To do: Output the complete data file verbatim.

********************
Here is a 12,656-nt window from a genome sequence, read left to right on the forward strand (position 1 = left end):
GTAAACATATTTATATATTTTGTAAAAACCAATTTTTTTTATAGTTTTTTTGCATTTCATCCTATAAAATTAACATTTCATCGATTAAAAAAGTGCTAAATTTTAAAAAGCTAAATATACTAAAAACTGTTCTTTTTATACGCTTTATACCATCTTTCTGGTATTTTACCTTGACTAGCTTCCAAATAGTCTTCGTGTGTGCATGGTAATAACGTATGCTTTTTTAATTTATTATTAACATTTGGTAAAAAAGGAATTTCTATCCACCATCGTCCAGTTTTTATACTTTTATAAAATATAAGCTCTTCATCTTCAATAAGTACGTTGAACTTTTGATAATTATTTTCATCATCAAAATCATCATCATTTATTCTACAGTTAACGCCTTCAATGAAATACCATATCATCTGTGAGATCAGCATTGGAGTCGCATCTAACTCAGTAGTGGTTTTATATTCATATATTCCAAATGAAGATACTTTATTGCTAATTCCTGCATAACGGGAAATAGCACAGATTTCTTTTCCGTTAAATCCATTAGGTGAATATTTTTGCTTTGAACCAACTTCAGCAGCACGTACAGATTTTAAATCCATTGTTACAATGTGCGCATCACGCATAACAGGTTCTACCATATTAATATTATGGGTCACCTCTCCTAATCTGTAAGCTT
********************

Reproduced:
Here is a 12,656-nt window from a genome sequence, read left to right on the forward strand (position 1 = left end):
GTAAACATATTTATATATTTTGTAAAAACCAATTTTTTTTATAGTTTTTTTGCATTTCATCCTATAAAATTAACATTTCATCGATTAAAAAAGTGCTAAATTTTAAAAAGCTAAATATACTAAAAACTGTTCTTTTTATACGCTTTATACCATCTTTCTGGTATTTTACCTTGACTAGCTTCCAAATAGTCTTCGTGTGTGCATGGTAATAACGTATGCTTTTTTAATTTATTATTAACATTTGGTAAAAAAGGAATTTCTATCCACCATCGTCCAGTTTTTATACTTTTATAAAATATAAGCTCTTCATCTTCAATAAGTACGTTGAACTTTTGATAATTATTTTCATCATCAAAATCATCATCATTTATTCTACAGTTAACGCCTTCAATGAAATACCATATCATCTGTGAGATCAGCATTGGAGTCGCATCTAACTCAGTAGTGGTTTTATATTCATATATTCCAAATGAAGATACTTTATTGCTAATTCCTGCATAACGGGAAATAGCACAGATTTCTTTTCCGTTAAATCCATTAGGTGAATATTTTTGCTTTGAACCAACTTCAGCAGCACGTACAGATTTTAAATCCATTGTTACAATGTGCGCATCACGCATAACAGGTTCTACCATATTAATATTATGGGTCACCTCTCCTAATCTGTAAGCTT